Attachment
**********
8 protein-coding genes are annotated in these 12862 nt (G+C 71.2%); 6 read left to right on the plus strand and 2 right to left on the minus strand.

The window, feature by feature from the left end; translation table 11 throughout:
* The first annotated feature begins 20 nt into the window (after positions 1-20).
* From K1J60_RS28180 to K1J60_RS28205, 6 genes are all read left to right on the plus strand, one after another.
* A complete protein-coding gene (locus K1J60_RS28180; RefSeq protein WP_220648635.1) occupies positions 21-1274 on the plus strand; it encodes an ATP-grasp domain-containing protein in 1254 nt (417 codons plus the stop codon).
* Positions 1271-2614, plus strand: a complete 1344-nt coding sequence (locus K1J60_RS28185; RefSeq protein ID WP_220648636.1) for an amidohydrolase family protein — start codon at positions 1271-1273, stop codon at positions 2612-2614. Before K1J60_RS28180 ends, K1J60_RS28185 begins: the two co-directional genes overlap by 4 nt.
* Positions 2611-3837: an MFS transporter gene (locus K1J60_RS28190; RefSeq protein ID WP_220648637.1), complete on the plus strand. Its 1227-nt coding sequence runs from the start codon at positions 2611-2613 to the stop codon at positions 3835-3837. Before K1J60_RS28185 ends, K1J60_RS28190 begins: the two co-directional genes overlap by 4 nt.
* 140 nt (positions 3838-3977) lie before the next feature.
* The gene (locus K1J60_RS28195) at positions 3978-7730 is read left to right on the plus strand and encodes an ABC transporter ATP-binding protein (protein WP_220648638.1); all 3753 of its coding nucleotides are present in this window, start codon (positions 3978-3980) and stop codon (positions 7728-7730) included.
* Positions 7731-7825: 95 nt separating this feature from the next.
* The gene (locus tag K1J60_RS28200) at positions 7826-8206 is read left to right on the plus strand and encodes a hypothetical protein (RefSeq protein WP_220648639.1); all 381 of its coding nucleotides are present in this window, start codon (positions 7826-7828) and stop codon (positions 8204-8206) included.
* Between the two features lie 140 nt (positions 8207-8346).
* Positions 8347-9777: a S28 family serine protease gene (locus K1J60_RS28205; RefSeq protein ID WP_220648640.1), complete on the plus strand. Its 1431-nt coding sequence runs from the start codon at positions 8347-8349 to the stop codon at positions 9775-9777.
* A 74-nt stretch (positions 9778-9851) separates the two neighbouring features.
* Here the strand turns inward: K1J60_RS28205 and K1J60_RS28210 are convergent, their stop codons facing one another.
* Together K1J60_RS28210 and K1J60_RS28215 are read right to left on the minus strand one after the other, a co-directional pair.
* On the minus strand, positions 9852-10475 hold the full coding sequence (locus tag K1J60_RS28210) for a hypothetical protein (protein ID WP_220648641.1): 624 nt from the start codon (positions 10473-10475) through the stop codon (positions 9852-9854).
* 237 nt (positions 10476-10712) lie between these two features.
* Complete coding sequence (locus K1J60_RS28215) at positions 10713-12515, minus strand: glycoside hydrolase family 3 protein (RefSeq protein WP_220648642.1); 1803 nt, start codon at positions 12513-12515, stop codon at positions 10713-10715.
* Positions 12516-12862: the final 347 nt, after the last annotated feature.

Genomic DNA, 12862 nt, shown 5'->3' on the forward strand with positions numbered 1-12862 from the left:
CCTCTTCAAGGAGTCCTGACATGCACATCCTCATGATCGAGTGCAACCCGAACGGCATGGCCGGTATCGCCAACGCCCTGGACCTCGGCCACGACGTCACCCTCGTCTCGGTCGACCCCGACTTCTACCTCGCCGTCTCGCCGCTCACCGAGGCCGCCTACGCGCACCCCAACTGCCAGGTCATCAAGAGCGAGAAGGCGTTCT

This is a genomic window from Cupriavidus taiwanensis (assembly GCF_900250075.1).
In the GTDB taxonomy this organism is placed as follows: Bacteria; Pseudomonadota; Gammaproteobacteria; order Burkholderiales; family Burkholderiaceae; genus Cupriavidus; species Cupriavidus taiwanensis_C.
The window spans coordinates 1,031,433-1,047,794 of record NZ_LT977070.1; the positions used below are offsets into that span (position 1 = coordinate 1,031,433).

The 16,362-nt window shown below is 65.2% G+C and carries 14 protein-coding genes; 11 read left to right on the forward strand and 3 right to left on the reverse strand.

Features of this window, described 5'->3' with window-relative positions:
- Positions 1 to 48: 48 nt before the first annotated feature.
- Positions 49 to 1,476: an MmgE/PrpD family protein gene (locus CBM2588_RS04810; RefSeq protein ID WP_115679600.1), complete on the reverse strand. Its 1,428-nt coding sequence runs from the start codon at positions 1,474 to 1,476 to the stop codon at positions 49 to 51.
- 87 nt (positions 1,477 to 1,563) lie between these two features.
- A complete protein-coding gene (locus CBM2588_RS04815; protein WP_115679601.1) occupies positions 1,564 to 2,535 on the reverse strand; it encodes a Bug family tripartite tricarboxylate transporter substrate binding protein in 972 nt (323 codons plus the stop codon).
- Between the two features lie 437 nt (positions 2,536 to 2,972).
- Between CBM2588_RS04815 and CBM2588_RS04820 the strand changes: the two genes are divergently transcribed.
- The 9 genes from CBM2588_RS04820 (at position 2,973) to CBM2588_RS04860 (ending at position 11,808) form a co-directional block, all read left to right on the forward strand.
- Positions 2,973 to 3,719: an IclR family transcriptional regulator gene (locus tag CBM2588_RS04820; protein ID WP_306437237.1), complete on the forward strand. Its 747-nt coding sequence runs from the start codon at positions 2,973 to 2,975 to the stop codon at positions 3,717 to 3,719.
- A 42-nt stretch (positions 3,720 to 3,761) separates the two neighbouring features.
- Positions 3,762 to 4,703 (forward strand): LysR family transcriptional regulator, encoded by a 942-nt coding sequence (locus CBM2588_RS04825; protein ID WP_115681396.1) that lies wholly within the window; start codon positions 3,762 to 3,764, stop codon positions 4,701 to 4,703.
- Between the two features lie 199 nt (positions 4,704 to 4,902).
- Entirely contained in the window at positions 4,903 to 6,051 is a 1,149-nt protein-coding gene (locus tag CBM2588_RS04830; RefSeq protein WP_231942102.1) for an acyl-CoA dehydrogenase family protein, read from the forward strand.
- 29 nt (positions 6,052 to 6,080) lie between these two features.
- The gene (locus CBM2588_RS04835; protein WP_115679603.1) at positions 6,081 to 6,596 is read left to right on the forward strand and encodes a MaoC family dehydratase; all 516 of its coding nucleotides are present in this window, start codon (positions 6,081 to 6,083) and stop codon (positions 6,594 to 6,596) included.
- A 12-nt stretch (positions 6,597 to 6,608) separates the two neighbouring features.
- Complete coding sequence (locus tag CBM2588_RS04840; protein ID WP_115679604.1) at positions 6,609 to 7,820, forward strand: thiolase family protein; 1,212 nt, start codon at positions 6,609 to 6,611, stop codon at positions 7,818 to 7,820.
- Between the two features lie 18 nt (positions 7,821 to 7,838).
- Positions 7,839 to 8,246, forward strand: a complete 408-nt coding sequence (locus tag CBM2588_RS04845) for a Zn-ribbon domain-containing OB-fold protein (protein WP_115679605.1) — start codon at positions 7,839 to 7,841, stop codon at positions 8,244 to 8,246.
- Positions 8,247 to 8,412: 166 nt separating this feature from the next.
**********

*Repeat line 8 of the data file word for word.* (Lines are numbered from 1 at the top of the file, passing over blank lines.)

* 140 nt (positions 3838-3977) lie before the next feature.